The publication makes a compelling case for embedding safety strategies into community efforts to promote healthy eating and physical activity.
Across the country, healthy food and activity leaders have identified violence and the fear of violence as major roadblocks to the success of chronic disease prevention strategies. The impact of violence in communities is far-reaching: when people don’t feel safe in their communities, they are less likely to use local parks and community centers and access services such as public transportation. When parents don’t feel safe in their communities they are hesitant to let their children play outside or walk to school. Also, communities perceived as being unsafe are less likely to benefit from investments such as grocery stores.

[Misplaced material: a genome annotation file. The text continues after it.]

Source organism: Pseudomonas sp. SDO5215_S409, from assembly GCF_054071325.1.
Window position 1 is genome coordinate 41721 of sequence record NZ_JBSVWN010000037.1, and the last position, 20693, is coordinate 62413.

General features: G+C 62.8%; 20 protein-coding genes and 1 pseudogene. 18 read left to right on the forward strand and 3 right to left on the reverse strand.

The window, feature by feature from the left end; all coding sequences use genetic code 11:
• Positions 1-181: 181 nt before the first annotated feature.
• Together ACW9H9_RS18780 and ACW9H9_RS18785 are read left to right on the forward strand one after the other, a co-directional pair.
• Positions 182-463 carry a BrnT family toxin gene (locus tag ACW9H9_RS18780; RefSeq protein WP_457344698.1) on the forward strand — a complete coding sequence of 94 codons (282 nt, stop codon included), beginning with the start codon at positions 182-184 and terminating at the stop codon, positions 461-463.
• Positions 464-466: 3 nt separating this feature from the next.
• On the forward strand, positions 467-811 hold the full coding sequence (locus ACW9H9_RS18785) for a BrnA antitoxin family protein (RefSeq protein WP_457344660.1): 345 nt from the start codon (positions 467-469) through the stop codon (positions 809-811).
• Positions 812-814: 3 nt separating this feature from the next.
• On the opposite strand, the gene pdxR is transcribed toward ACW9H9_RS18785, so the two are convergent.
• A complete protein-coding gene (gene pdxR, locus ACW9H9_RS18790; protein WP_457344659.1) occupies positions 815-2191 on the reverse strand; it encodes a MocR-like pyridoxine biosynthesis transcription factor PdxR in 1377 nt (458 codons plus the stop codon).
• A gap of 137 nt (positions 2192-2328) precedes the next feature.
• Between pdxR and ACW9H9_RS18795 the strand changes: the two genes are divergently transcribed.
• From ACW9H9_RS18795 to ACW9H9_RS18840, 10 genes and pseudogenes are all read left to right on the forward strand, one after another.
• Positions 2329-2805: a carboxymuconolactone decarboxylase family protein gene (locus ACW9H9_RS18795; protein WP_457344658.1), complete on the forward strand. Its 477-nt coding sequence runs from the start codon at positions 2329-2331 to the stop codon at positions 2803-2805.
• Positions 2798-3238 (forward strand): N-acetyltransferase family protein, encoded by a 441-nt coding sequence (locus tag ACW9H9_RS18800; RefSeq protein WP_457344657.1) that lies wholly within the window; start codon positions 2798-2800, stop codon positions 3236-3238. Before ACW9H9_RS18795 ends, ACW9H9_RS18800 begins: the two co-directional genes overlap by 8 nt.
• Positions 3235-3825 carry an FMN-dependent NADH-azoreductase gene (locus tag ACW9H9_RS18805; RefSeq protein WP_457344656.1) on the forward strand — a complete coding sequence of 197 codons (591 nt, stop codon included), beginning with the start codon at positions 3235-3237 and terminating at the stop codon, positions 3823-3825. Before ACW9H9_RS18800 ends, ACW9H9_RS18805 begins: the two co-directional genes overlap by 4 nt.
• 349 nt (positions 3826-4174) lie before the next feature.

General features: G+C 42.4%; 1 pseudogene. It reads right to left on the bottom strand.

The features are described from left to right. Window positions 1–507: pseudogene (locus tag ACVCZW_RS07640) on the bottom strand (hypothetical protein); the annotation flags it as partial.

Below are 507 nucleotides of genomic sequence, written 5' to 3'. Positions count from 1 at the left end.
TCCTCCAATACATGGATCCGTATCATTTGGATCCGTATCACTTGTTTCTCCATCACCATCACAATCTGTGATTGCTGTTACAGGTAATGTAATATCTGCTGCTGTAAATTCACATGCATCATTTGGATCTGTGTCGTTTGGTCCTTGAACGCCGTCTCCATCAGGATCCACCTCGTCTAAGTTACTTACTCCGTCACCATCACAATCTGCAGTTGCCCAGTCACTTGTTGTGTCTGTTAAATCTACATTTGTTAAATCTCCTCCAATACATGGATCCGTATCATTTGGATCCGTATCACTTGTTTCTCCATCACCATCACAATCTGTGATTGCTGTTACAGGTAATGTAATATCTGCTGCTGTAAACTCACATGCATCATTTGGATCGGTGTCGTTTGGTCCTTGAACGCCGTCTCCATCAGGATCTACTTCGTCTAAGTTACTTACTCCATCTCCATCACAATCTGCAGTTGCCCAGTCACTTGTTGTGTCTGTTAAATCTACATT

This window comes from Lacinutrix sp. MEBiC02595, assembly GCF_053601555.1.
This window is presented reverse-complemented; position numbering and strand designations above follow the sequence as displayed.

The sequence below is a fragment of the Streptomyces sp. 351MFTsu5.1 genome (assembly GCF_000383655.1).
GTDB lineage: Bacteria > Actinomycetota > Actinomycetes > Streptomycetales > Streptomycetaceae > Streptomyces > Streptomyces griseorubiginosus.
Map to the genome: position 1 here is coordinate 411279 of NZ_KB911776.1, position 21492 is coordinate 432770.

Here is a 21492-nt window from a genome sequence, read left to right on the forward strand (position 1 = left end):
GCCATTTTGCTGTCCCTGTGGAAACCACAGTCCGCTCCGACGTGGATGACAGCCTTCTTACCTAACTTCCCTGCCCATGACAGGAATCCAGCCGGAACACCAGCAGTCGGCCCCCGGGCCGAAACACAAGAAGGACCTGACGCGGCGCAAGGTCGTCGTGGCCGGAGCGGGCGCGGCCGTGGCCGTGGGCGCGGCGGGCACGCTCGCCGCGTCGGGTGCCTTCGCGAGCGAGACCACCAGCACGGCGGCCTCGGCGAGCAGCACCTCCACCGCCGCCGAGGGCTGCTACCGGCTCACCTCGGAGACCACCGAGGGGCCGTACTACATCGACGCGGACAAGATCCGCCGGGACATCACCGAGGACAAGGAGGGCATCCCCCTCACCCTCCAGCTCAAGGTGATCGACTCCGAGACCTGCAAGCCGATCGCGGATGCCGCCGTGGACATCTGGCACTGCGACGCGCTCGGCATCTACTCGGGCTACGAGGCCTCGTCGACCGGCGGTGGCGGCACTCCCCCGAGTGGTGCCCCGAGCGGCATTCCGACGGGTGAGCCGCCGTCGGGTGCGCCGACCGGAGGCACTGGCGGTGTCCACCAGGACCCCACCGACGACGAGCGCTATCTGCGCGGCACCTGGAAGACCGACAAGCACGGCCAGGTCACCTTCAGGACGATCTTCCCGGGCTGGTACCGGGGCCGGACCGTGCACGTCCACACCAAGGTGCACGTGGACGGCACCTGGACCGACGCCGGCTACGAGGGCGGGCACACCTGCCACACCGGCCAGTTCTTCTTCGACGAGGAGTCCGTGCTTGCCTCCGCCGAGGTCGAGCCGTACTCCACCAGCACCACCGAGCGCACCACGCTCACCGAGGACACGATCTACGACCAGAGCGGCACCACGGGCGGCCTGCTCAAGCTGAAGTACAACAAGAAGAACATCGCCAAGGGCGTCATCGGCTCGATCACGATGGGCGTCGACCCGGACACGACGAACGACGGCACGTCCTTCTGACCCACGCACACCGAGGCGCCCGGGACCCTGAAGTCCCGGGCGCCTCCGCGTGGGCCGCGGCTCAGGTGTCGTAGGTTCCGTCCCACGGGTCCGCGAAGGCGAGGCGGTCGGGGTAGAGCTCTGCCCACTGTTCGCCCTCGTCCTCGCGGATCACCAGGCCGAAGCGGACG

Addressing the Intersection provides an explanation of the inter-relationship between violence and healthy eating and activity. The findings and recommendations offered in this paper can support practitioners and advocates in their work to prevent chronic disease in communities heavily impacted by violence.